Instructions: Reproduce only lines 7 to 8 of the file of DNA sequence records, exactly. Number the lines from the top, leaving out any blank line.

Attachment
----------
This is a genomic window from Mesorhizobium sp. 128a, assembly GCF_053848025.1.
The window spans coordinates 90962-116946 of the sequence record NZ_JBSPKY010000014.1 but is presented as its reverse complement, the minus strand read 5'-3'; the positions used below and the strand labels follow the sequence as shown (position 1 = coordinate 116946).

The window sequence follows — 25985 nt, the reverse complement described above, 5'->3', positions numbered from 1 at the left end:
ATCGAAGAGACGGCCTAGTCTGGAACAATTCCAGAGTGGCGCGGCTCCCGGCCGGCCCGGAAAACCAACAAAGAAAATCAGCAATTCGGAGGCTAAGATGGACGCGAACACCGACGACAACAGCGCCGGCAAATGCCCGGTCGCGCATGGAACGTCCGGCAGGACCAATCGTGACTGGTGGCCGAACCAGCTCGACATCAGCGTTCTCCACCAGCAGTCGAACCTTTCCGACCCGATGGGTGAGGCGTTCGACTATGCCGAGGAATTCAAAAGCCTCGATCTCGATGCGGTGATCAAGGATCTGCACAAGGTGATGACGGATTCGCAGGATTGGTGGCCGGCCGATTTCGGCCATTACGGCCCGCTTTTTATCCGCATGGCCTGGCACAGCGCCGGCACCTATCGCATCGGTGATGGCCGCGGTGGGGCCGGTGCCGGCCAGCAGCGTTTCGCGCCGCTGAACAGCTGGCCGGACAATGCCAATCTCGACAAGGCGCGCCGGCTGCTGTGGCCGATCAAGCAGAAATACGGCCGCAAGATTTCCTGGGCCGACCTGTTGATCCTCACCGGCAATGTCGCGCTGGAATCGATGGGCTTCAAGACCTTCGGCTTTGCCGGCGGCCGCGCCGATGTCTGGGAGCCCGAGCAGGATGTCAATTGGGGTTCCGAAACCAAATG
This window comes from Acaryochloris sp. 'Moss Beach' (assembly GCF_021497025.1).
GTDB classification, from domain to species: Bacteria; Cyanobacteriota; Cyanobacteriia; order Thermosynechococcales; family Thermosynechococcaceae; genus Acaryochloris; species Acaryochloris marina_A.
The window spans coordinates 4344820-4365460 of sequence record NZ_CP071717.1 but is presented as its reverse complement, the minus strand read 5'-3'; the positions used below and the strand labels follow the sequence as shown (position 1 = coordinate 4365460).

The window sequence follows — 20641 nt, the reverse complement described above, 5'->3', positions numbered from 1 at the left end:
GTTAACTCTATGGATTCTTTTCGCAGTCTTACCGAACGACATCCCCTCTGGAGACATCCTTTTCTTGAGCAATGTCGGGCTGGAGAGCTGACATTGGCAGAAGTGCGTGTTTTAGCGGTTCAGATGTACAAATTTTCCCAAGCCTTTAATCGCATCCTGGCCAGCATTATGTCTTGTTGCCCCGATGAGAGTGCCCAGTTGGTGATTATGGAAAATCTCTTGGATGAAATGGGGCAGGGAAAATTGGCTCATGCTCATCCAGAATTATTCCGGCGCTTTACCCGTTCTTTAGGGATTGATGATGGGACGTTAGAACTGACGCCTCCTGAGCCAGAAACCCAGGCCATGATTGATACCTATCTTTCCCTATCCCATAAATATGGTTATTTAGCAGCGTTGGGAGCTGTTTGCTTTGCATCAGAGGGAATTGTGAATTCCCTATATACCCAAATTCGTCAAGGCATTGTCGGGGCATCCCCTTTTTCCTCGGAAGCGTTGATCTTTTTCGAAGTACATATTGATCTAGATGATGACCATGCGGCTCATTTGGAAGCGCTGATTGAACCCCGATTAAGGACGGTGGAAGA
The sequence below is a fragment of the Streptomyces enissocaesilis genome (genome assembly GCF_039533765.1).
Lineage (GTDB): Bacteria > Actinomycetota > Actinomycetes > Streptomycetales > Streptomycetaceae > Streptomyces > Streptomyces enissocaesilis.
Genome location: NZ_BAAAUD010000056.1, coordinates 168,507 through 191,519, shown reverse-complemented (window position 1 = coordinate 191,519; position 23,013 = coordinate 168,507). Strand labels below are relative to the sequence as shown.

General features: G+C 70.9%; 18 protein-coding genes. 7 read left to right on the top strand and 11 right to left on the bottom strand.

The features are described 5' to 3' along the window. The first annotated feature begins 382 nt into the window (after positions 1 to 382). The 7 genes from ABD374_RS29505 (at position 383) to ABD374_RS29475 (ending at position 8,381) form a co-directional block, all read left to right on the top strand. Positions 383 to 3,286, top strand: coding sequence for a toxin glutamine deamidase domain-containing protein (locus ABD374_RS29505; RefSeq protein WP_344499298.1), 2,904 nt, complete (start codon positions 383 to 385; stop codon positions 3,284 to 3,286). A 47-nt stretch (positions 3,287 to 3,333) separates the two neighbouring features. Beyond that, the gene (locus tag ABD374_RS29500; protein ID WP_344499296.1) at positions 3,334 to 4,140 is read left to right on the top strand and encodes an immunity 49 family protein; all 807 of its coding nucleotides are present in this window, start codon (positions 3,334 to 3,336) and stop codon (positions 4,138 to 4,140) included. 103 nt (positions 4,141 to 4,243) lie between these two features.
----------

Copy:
The window spans coordinates 4344820-4365460 of sequence record NZ_CP071717.1 but is presented as its reverse complement, the minus strand read 5'-3'; the positions used below and the strand labels follow the sequence as shown (position 1 = coordinate 4365460).

The window sequence follows — 20641 nt, the reverse complement described above, 5'->3', positions numbered from 1 at the left end: